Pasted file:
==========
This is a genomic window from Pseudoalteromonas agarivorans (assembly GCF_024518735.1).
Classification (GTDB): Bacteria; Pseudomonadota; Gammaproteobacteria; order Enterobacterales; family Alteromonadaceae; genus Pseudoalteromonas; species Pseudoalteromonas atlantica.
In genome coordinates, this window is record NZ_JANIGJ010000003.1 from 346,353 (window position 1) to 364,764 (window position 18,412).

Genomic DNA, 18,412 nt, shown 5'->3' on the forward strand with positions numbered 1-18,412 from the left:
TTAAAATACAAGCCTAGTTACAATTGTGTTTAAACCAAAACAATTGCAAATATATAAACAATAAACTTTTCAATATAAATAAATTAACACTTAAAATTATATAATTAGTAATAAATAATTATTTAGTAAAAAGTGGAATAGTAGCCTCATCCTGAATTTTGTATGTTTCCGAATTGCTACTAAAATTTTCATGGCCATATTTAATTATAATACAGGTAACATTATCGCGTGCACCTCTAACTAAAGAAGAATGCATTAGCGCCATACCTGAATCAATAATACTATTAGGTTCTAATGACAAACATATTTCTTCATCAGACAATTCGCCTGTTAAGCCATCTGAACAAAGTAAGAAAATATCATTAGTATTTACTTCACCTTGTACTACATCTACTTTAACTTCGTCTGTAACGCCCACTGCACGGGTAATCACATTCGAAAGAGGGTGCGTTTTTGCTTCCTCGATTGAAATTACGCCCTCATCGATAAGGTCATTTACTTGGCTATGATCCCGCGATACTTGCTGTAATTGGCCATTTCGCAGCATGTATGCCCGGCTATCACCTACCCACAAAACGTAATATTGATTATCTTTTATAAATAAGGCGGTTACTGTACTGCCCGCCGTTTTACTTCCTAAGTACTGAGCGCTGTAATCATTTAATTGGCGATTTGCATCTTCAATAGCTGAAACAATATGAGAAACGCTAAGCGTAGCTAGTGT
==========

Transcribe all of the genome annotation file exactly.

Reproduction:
This is a genomic window from Pseudoalteromonas agarivorans (assembly GCF_024518735.1).
Classification (GTDB): Bacteria; Pseudomonadota; Gammaproteobacteria; order Enterobacterales; family Alteromonadaceae; genus Pseudoalteromonas; species Pseudoalteromonas atlantica.
In genome coordinates, this window is record NZ_JANIGJ010000003.1 from 346,353 (window position 1) to 364,764 (window position 18,412).

Genomic DNA, 18,412 nt, shown 5'->3' on the forward strand with positions numbered 1-18,412 from the left:
TTAAAATACAAGCCTAGTTACAATTGTGTTTAAACCAAAACAATTGCAAATATATAAACAATAAACTTTTCAATATAAATAAATTAACACTTAAAATTATATAATTAGTAATAAATAATTATTTAGTAAAAAGTGGAATAGTAGCCTCATCCTGAATTTTGTATGTTTCCGAATTGCTACTAAAATTTTCATGGCCATATTTAATTATAATACAGGTAACATTATCGCGTGCACCTCTAACTAAAGAAGAATGCATTAGCGCCATACCTGAATCAATAATACTATTAGGTTCTAATGACAAACATATTTCTTCATCAGACAATTCGCCTGTTAAGCCATCTGAACAAAGTAAGAAAATATCATTAGTATTTACTTCACCTTGTACTACATCTACTTTAACTTCGTCTGTAACGCCCACTGCACGGGTAATCACATTCGAAAGAGGGTGCGTTTTTGCTTCCTCGATTGAAATTACGCCCTCATCGATAAGGTCATTTACTTGGCTATGATCCCGCGATACTTGCTGTAATTGGCCATTTCGCAGCATGTATGCCCGGCTATCACCTACCCACAAAACGTAATATTGATTATCTTTTATAAATAAGGCGGTTACTGTACTGCCCGCCGTTTTACTTCCTAAGTACTGAGCGCTGTAATCATTTAATTGGCGATTTGCATCTTCAATAGCTGAAACAATATGAGAAACGCTAAGCGTAGCTAGTGT